stakeholders and ordinary citizens may get more.
It's not that civic
journalists abandon these traditional news sources, rather the journalists
are trying to avoid being overly reliant on them. After all, citizens can
be very smart about their own lives and civic journalists are not afraid
to dignify the ideas of ordinary people. And that's not the same thing as
turning these citizens into experts.
Spectators vs. Participants
Another concern of civic journalists is the
tendency to write stories as though only the most obvious players have a
stake -- either professional, political, or economic -- in the outcome. The
rest of us are just spectators to the particular cat fight, legislative
battle, or election campaign being reported.
Now, what happens if
instead of treating our readers and viewers as spectators we treat them as
participants. Participants in an election, a budget debate, in welfare or
health reform. Participants in the most important issue of all: the
governance of our democracy. If we treat our readers as participants
instead of as spectators, it forces us into an entirely different master
That's what a lot of the issues-based coverage in the '96
elections was all about. Could the media give readers and viewers the type
of information they needed essentially to make a "hiring" decision, to
participate intelligently in the process and decide who they wanted to hire
to run their government. To these journalists, traditional horse-race
coverage was too myopic.
Interview vs. Conversation
Now once you start thinking of your readers and
viewers as participants instead of spectators, some interesting things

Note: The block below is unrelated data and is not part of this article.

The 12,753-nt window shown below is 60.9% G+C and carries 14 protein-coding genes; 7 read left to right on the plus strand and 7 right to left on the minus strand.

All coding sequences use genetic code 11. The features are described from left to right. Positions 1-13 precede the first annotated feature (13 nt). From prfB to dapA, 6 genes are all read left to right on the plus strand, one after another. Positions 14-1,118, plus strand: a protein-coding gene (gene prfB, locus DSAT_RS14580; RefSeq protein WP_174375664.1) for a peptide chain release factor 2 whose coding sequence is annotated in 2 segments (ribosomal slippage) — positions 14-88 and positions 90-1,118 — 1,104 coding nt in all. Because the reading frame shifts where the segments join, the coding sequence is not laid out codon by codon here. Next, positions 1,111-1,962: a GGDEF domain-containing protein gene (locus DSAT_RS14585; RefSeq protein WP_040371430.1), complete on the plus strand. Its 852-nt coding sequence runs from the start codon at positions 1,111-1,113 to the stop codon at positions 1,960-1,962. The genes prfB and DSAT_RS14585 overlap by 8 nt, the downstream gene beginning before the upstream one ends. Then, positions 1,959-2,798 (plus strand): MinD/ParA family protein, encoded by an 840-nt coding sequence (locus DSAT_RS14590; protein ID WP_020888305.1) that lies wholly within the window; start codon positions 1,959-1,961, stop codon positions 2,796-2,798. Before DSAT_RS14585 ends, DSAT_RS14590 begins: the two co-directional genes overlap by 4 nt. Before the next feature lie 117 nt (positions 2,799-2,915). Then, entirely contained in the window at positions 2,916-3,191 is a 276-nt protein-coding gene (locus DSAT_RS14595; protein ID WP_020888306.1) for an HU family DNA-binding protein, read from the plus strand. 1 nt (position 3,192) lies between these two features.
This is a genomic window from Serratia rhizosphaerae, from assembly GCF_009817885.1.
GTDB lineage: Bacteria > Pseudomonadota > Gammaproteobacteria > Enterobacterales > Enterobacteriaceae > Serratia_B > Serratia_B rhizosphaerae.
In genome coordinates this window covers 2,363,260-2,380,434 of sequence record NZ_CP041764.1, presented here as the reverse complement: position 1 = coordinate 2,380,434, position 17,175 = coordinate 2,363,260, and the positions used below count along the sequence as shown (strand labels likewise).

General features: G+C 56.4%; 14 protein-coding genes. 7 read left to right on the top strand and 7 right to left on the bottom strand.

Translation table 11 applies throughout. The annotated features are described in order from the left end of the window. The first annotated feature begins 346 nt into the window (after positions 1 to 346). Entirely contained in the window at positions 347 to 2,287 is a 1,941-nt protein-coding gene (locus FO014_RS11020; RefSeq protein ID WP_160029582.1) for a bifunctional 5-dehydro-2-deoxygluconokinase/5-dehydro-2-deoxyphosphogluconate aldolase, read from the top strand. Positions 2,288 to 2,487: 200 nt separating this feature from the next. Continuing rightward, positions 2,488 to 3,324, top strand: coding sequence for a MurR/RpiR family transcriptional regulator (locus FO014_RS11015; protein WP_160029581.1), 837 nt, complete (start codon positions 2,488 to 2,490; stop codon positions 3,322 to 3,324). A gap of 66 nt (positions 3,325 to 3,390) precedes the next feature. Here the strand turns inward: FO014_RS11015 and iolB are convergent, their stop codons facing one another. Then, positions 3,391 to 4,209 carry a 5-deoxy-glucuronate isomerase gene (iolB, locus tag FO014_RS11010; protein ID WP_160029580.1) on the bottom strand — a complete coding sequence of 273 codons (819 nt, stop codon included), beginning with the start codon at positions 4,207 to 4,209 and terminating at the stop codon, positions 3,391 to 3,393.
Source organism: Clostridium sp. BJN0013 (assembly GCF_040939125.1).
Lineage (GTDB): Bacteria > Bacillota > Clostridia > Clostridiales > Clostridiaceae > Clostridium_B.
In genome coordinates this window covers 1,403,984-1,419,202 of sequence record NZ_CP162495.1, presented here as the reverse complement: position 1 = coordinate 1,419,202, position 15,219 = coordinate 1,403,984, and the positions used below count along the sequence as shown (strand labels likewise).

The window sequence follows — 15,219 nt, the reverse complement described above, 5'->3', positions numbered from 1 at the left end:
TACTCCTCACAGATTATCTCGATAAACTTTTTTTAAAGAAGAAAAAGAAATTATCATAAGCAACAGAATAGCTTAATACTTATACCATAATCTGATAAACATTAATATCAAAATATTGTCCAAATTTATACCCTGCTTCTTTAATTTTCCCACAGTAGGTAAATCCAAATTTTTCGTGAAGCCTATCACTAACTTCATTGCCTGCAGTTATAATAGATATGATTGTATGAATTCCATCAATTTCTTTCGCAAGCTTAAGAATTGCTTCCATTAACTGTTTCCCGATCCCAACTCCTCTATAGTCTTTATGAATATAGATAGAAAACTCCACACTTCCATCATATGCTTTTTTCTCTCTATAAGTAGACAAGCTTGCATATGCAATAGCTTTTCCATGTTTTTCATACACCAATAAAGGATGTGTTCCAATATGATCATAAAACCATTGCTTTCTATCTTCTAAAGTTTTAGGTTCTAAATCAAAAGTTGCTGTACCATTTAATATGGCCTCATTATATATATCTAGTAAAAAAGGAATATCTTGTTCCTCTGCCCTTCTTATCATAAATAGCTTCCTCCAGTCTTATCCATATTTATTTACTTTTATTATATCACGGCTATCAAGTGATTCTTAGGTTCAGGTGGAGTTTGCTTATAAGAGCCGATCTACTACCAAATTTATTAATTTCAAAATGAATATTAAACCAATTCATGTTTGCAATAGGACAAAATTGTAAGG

happen. For instance, where do you gather information. Through interviews
with the major players? Or through a conversation or dialogue that tries to
tap into a broader base of participants?
How do you find out what
kinds of issues are on the minds of your constituency? How do you find
better voices without slipping into shallow man-on-the-street kinds of
One civic journalism technique is to change the nature of the
interaction with sources from a standard interview model -- "Me ask, you
answer, or else" -- to a conversational model.
How to do that? Usually
it involves a different kind of listening. Instead of listening for good
quotes, or for the building blocks of a story, these journalists are
listening for patterns and common threads that link one stakeholder to
Sometimes it may involve bringing citizens together in
living-room conversations, in focus groups, in town halls -- civic spaces
where citizens can gather information on a subject from experts or from one
another -- and spaces that serve as listening posts for journalists looking
for story ideas or areas where they need to do additional reporting.
its most basic, instead of talking "at" readers and viewers -- sort of
downloading information on them -- it's talking "with" them. This is
challenging yet another standard journalistic practice, the one-way model
of news coverage.
One-way vs. Two-way conversation
Right now, reporters generally propose a story
idea, figure out whom to interview, dig up whatever documents might be
available, and toss a lot of information, generally wrapped in pretty words
(some readers would say slanted words) -- back at their readers. And if
readers have anything to say about it they can try to call the reporter --
and get lost in endless voice mail, or they can write a letter to the
editor. The letter may or may not be seen by the reporter and may or may
not get published.
Well, there have been important changes in the field
of communications in the last 10 or 15 years. We've seen the advent of
voice mail and e-mail, of fax machines and audio text, of the Internet and
its home pages. And our readers and viewers have gotten used to these
interactive devices, just like we have.
Civic journalists have become
active pioneers in using all these tools to make their news stories more
interactive -- and I don't mean just on-line interactive.
You can tap
into people's gripes, mine their experiences, solicit their ideas, and
generate feedback on where they think you missed the boat, what question
you didn't ask that they'd like answered, what issue they'd like a
political candidate to address, what qualities are most important to them
in electing a particular public official.